From Nicotine & Tobacco Research:
In August 2019, the Centers for Disease Control and Prevention (CDC), U.S. Food and Drug Administration, state and local health departments, and other clinical and public health partners began investigating a multistate outbreak of severe lung injuries that were first identified in July 2019 in Wisconsin and Illinois among persons with a reported history of e-cigarette, or vaping, product use. An ensuing investigation focused on understanding the extent, characteristics, and causes of the novel clinical syndrome, which was subsequently termed e-cigarette, or vaping, product use-associated lung injury (EVALI). As of February 18, 2020, a total of 2,807 hospitalized EVALI cases were reported to CDC from all 50 states, D.C., and two U.S. territories; 68 deaths were confirmed in 29 states and D.C. National emergency department data and active case reporting from state health departments documented a sharp increase in EVALI cases in August 2019, with case counts peaking in September 2019 and then steadily declining through early 2020.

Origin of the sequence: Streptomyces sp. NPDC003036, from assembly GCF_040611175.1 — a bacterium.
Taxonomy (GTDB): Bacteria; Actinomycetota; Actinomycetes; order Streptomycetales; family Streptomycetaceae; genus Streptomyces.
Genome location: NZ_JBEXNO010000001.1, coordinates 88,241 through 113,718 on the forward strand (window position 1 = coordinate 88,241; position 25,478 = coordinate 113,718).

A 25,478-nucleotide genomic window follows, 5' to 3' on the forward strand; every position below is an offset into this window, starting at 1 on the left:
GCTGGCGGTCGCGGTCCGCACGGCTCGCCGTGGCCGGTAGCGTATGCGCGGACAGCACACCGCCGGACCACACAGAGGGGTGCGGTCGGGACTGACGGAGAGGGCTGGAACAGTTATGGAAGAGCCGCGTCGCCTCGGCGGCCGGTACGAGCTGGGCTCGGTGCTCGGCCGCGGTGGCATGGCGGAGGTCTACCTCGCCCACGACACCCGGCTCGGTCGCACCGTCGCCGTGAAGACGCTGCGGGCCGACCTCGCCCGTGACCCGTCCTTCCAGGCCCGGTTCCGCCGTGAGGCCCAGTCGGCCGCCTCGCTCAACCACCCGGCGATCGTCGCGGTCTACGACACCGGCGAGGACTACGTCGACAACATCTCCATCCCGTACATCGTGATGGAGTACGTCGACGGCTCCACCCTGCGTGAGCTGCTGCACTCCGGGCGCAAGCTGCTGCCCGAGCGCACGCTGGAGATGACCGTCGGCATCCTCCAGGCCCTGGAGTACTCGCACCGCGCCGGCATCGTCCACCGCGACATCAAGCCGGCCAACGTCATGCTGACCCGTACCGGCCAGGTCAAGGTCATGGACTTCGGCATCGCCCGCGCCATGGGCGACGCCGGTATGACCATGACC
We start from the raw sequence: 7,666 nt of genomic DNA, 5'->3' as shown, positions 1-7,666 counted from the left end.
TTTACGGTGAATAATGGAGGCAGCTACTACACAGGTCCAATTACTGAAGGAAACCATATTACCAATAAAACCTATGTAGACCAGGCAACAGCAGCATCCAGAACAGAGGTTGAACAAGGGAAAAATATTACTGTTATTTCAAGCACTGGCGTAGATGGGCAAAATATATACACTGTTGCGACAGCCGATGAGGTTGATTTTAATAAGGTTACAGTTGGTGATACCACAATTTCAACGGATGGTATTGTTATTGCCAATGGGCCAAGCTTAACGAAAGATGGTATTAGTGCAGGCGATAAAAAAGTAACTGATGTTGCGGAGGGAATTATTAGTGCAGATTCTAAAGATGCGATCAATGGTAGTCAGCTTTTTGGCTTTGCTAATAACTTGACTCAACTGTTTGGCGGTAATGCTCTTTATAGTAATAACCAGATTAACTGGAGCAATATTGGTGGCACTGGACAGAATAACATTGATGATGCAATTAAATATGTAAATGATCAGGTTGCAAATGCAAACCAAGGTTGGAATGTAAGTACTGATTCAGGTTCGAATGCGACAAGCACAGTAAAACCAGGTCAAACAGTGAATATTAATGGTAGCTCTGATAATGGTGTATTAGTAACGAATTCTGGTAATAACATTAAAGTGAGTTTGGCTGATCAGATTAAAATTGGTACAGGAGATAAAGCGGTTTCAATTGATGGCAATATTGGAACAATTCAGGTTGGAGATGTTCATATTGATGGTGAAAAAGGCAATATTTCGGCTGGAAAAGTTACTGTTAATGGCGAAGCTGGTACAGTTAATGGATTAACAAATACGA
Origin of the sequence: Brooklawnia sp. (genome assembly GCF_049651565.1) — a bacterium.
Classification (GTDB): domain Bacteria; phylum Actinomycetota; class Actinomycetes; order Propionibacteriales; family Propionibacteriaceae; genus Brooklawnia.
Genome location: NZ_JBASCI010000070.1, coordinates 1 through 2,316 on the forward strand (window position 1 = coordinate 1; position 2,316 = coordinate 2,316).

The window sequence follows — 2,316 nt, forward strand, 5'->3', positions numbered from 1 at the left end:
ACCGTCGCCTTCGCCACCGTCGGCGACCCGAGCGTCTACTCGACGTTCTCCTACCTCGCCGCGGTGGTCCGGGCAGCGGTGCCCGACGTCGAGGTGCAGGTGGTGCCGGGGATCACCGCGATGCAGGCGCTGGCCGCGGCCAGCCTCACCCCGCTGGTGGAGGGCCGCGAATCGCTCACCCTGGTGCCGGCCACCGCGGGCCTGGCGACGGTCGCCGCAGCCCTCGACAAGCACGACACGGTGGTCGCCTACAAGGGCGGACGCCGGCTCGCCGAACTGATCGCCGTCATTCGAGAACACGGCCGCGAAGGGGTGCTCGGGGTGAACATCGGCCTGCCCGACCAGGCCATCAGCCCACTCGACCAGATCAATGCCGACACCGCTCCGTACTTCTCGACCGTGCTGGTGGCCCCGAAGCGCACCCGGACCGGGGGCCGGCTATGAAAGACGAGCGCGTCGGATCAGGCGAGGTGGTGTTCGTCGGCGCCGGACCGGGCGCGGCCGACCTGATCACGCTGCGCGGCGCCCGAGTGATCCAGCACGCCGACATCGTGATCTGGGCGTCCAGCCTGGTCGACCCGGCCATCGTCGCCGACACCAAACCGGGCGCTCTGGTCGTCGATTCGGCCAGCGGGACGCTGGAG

This commentary describes the evidence-based approach used to identify the primary cause of EVALI and to curb the 2019 outbreak. We also discuss future research opportunities and public health practice considerations to prevent a resurgence of EVALI.
The article is available online from the journal Nicotine & Tobacco Research: